Stroke remains serious risk for women


Feb. 21, 2014
SPRINGFIELD –During American Heart Month in February, many women will focus on their risk for heart disease – the No. 1 killer of women. But the American Heart Association (AHA)/American Stroke Association also reminds women to know their risks for stroke. Close to 795,000 American’s will suffer a new or recurrent stroke of which – 60 percent will be women.

And although stroke is more common in men than in women, more than half of the total stroke deaths will occur in women. This year alone, 80,000 women will die from complications due to stroke, which is the No. 4 killer of women.

Some of the risks for stroke in both men and women include high blood pressure, diabetes, smoking age, and heredity, and poor diet. But there are several risk factors that are especially important for women under the age of 55 and many women are not aware of these additional risks.

Specific to women these risks include:

Migraines: Recent research shows that women who suffer from migraines with aura (visual disturbances such as flashing dots or blind spots) can be up to 10 times more likely to suffer a stroke, depending on other risk factors.

Birth Control Pills: Women who take even a low-estrogen birth control pill may be twice as likely to have a stroke as those who don’t and the risk may increase if other risk factors are present.

Hormone Replacement Therapy: Women who take hormone replacement therapy may have a slightly increased stroke risk.

Autoimmune diseases such as diabetes or lupus can increase the risk of stroke.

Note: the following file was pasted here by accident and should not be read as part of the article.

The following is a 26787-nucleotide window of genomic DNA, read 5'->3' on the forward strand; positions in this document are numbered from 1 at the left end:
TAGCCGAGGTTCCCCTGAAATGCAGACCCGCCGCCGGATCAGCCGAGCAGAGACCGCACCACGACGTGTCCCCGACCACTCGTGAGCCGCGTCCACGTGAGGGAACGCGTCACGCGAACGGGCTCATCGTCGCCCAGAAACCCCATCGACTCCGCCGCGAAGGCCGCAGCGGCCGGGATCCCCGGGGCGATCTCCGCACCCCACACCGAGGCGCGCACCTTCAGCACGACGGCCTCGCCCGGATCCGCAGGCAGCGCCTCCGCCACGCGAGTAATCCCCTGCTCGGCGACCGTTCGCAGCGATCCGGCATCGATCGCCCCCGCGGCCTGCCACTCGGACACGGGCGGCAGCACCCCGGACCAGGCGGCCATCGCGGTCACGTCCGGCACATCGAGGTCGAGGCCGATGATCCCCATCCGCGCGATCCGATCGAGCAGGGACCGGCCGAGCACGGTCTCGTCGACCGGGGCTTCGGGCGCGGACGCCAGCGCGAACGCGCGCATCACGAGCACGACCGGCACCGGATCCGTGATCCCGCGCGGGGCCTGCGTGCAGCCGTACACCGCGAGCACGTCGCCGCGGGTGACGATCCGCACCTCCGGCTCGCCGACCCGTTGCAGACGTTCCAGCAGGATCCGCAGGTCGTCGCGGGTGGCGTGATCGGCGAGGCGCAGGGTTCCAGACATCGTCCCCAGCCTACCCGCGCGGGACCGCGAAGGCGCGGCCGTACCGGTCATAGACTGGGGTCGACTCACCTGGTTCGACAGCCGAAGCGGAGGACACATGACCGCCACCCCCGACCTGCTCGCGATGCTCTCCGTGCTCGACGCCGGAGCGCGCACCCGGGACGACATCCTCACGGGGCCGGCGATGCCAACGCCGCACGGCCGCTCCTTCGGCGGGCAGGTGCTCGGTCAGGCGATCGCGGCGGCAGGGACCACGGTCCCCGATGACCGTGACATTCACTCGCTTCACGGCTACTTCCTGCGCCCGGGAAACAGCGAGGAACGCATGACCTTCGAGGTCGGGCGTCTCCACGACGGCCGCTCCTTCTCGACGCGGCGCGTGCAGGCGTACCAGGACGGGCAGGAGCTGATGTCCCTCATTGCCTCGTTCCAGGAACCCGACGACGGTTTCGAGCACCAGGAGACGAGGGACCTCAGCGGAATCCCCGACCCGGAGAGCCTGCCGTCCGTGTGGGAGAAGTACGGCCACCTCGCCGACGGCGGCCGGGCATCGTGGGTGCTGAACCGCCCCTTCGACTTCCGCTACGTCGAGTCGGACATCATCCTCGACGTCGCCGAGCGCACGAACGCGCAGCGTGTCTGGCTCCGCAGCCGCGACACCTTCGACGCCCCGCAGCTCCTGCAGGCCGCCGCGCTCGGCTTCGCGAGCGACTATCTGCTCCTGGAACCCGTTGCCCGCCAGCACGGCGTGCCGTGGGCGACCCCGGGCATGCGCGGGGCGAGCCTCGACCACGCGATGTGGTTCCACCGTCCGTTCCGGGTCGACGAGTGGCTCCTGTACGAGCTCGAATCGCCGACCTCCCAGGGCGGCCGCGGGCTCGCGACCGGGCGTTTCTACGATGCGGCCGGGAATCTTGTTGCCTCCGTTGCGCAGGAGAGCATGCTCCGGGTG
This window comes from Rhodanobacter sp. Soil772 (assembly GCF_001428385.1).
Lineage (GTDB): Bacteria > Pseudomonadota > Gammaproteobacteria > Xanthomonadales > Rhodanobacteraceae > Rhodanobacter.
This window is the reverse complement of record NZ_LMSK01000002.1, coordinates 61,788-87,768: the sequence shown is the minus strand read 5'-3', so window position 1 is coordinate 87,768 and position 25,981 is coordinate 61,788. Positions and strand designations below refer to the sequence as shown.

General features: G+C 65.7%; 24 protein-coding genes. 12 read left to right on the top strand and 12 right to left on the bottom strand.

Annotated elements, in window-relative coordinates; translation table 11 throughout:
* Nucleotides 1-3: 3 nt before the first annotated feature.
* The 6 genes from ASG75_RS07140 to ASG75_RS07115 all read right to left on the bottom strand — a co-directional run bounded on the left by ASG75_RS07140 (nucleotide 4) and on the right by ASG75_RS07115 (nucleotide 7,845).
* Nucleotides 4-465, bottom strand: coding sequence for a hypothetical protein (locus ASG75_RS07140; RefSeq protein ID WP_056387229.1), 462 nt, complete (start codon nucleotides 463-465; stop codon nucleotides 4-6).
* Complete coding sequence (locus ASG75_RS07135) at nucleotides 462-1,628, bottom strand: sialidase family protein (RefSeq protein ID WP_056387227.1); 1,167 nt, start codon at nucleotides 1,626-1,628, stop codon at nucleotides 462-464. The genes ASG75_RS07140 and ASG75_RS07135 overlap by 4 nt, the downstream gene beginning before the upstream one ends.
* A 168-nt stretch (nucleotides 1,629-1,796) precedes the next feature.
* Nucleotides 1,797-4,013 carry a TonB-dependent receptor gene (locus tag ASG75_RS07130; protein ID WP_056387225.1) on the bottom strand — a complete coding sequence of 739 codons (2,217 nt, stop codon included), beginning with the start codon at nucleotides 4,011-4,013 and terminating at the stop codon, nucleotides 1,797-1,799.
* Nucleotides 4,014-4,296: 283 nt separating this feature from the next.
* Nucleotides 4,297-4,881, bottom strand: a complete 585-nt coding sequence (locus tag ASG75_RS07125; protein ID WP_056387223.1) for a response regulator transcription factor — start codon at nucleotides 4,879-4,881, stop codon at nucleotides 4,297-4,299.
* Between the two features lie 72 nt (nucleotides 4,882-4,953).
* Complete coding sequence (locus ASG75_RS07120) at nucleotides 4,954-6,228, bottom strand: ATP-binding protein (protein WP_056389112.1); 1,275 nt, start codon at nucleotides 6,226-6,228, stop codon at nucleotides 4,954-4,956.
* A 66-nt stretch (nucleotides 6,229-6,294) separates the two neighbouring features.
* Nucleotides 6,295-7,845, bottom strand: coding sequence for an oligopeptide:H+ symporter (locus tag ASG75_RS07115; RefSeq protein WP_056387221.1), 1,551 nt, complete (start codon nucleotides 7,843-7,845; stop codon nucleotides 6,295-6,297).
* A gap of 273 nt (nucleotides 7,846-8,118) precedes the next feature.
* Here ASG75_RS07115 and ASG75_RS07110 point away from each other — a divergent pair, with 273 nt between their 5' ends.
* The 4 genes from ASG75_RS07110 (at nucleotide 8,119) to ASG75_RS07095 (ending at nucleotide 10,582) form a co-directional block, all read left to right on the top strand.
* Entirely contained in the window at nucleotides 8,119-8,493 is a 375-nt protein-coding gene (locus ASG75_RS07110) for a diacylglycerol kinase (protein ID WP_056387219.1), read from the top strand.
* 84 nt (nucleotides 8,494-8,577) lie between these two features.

Clotting disorders: Women who’ve had more than one miscarriage may be at higher risk for blood clots, which can increase their chance of a stroke. Other signs of a possible clotting disorder can include previous history of clots in the legs (deep vein thrombosis) and livedo reticularis, a mottled purplish discoloration of the skin.

The AHA’s focus on women’s health over the last 10 years through its GRFW movement has provided women with the tools, assessments and education to reduce their personal risk for all forms of cardiovascular disease. Through this educational initiative, women’s threat from heart disease has been reduced by 21 percent.

There is still much work to be done and prevention and awareness is key in fighting heart disease and stroke. The sooner women know their risk, the sooner they can take preventative steps. All women can learn about the state of their health and what they can do to live better by taking the My Life Check Assessment. Go to www.heart.org for more information. To learn more about the risks and warning signs of stroke, visit www.strokeassociation.org.




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